Highlights of the New Tax Bill

calc for blogOn December 22, 2017, the President signed into law a new tax bill that has dramatic effects on the current tax system.  Here are highlights affecting most individuals:

  • Increase in the standard deduction to $12,000 for individuals filing single and $24,000 for married couples filing jointly.  This is an increase from the 2017 standard deductions of $6,350 and $12,700.
  • Personal exemptions are no longer allowed.  In 2017 the personal exemption amount was $4,050 per individual.
  • Maximum amount allowed as deduction for local property taxes and state and local income taxes (SALT) is $10,000.  Previously there was no limitation on the amount of these deductions unless the Alternative Minimum Tax (AMT) applied.
  • A new 20% deduction for qualified business income, meaning that 20% of the income from entities such as partnerships, LLCs, or S corporations can be deducted.  The deduction is limited for certain service businesses (such as law, accounting, and medicine) if income exceeds certain thresholds of $315,000 for married filing separate and $157,500 for single.  The deduction applies to income from certain Real Estate Investment Trust (REIT) dividends, cooperative dividends, and certain publicly traded partnership income.
  • Home equity interest, such as with a Home Equity Line of Credit (HELOC), is no longer deductible.  However, mortgage interest remains deductible on the first $750,000 for mortgages taken out after December 14, 2017.  Previously the cap was $1,000,000.
  • The overall limitation on itemized deductions is repealed (this was known as the Pease Amendment).  Previously, certain itemized deductions were reduced when a taxpayer’s income exceeded a threshold.  In 2017 this threshold was $261,500 for single and $313,800 for married filing jointly.  Itemized deductions were reduced by 3% of the amount of Adjusted Gross Income (AGI) in excess of these thresholds.
  • The bill repeals the deduction for personal casualty and theft unless in a declared disaster zone.  Previously a taxpayer was allowed to take an itemized deduction if they suffered a loss, such as a home fire, and they had no insurance to cover the damages, or the damages exceeded the insurance coverage.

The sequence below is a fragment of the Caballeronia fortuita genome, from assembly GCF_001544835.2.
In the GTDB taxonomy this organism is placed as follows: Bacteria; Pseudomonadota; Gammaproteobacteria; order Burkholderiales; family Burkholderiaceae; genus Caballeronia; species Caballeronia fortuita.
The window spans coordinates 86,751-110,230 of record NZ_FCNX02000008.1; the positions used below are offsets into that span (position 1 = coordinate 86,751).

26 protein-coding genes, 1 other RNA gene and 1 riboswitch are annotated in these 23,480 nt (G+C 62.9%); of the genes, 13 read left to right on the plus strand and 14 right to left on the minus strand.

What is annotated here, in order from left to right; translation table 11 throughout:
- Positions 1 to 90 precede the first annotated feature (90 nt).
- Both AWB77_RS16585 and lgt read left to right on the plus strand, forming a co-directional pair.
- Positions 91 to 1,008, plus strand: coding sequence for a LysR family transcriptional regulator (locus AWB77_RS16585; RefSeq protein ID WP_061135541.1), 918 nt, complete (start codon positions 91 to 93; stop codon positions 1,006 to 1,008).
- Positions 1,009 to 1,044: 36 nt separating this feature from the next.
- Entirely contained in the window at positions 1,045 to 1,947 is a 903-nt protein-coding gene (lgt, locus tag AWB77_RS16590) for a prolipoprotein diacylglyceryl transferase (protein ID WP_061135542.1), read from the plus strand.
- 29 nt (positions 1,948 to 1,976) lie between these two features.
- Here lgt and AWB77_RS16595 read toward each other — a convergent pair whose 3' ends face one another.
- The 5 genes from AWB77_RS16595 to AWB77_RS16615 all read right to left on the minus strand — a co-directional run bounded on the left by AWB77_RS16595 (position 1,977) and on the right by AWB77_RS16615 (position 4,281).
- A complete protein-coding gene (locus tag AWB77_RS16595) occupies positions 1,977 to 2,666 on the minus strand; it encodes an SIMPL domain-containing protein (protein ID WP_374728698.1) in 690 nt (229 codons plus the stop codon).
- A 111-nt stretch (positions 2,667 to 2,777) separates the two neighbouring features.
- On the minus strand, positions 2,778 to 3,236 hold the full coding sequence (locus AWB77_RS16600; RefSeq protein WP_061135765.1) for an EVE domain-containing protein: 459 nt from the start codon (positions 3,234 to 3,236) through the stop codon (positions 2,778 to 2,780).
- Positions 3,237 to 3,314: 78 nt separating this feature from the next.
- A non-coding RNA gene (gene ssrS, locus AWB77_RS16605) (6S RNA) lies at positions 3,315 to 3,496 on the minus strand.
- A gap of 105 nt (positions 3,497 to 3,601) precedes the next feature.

• Increase percentage limitation for deductibility of cash gifts to public charities to 60%.  Previously, the limitation was 50%.
  • Miscellaneous itemized deductions subject to the 2% floor are no longer allowed.  Included in these deductions were tax preparation fees, certain legal fees, investment management fees, unreimbursed employee business expenses, and union dues.
  • The threshold for deducting unreimbursed medical expenses has been reduced from 10% to 7.5%, effective for tax years beginning after December 31, 2016.
  • Exclusion for employer-provided moving expenses is no longer allowed.  Previously a taxpayer was allowed to exclude from income certain moving costs if paid by the taxpayer’s employer.
  • Child tax credit increases to $2,000 per qualifying child.  Previously the amount of credit was limited to $1,000 per child.  The income thresholds at which the credit begins to be phased out has increased from $75,000 for single and $110,000 for married filing jointly, to $200,000 and $400,000, respectively.
  • Distributions from 529 plans can now be made to pay for elementary and secondary education (not to exceed $10,000 per student per year) and the definition of higher education expenses has been expanded to include public, private, or religious elementary school and high school.
  • Alimony payments are no longer deductible by the payor, or includible in income of the recipient.  This change applies for divorce or separation agreements executed after December 31, 2018.  Prior agreements are allowed to adopt this treatment only if parties agree.
  • AMT remains but applies at a higher threshold than previously.  The 2017 phase-out threshold was $120,700 and $160,900, respectively.
  • Eliminates the individual mandate for Obamacare, which was essentially the penalty for failure to maintain a health plan.
  • Increases the exemption amount for estate, gift, and generation skipping taxes.  The exemption amount for 2018 was scheduled to increase to $5,600,000, but will now increase to $11,200,000, effectively doubling all of the exemption amounts.

Stay tuned for further posts on the new tax law.

About Tracy Craig

Tracy is a partner and chair of the firm's Trusts and Estates Group. She focuses her practice in estate planning, estate administration, prenuptial agreements, tax-exempt organizations, guardianships and conservatorships and elder law. Before joining Mirick O'Connell, she was counsel at Testa, Hurwitz & Thibeault LLP, in Boston.
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